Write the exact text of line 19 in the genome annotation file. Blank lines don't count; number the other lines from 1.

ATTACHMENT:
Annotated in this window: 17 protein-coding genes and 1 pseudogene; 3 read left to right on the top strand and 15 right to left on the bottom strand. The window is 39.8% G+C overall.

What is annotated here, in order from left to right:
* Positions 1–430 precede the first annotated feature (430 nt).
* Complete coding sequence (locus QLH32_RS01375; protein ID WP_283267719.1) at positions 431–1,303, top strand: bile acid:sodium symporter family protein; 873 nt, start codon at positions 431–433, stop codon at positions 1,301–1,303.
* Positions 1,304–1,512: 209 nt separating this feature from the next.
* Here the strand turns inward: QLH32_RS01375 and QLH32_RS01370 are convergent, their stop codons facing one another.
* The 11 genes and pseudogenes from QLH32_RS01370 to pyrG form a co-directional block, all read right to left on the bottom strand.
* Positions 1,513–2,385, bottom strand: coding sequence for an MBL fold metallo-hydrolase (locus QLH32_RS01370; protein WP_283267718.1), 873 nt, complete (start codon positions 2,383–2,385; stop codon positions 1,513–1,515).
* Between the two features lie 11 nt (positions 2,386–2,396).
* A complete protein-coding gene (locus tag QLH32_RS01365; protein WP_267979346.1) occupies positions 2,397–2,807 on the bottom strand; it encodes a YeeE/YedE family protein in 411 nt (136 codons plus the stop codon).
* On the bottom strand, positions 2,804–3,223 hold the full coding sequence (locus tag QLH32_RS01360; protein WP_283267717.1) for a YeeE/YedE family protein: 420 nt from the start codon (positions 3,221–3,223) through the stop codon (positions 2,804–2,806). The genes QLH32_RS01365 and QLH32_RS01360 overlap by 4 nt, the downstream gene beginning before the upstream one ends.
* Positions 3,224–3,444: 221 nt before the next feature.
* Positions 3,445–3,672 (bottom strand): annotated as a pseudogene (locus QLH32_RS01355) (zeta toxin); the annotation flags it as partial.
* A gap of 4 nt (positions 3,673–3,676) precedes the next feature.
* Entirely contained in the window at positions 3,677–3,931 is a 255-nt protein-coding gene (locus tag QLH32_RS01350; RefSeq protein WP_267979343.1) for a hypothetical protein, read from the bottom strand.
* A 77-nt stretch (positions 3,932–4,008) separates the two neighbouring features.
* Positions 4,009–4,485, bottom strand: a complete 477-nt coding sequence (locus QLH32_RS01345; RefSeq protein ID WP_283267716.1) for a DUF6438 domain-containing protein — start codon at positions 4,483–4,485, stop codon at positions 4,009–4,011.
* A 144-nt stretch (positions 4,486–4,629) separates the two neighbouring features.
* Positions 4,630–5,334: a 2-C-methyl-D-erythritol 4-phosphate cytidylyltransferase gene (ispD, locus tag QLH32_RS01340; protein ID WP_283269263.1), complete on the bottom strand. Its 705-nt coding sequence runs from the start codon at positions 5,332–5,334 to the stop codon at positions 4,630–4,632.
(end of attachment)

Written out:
* Positions 4,630–5,334: a 2-C-methyl-D-erythritol 4-phosphate cytidylyltransferase gene (ispD, locus tag QLH32_RS01340; protein ID WP_283269263.1), complete on the bottom strand. Its 705-nt coding sequence runs from the start codon at positions 5,332–5,334 to the stop codon at positions 4,630–4,632.